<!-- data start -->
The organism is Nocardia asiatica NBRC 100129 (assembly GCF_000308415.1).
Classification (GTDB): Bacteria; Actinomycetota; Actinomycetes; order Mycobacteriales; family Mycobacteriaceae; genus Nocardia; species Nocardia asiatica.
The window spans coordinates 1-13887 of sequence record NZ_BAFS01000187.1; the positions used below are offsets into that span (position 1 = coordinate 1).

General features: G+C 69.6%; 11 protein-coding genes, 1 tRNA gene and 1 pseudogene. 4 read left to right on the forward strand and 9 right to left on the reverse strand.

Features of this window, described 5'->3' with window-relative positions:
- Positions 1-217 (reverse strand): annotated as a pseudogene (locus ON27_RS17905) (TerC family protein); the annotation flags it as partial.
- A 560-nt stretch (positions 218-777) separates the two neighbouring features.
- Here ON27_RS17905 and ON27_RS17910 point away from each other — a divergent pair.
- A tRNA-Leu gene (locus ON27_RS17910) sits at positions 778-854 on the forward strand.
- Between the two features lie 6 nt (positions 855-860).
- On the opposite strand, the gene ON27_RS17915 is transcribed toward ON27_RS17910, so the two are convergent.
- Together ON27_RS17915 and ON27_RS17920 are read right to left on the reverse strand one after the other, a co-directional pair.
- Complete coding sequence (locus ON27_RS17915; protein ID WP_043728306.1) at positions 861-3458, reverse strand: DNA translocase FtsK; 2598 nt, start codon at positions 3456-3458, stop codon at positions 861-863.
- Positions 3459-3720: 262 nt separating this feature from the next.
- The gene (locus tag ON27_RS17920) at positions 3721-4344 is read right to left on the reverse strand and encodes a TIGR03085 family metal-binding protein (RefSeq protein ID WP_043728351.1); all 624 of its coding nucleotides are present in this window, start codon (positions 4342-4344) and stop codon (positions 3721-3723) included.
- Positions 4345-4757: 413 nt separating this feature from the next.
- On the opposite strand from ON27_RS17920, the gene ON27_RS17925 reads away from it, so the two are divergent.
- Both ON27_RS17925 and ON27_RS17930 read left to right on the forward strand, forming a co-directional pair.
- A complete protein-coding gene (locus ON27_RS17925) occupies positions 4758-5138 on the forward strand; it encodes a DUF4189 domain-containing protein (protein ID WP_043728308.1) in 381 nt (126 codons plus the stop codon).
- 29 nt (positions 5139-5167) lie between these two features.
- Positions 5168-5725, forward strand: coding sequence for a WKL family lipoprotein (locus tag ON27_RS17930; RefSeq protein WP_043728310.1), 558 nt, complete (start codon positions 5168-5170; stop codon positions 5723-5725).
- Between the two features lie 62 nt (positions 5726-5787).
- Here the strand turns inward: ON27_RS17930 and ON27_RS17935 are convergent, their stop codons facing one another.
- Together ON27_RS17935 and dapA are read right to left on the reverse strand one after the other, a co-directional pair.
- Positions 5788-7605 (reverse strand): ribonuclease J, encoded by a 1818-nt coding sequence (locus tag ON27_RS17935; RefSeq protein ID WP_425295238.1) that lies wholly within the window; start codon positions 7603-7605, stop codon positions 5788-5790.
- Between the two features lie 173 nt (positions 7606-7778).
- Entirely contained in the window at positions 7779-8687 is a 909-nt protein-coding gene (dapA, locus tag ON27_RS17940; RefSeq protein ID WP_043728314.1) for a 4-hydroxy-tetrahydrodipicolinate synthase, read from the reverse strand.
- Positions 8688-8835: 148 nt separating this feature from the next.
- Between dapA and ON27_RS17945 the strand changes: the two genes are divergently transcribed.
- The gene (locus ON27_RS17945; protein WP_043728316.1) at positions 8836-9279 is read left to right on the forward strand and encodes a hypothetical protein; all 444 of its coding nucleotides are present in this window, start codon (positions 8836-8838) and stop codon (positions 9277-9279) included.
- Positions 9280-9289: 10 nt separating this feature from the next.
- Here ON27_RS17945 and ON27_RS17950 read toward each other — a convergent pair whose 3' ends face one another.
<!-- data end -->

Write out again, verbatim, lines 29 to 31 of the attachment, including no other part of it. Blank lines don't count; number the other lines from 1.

- Between dapA and ON27_RS17945 the strand changes: the two genes are divergently transcribed.
- The gene (locus ON27_RS17945; protein WP_043728316.1) at positions 8836-9279 is read left to right on the forward strand and encodes a hypothetical protein; all 444 of its coding nucleotides are present in this window, start codon (positions 8836-8838) and stop codon (positions 9277-9279) included.
- Positions 9280-9289: 10 nt separating this feature from the next.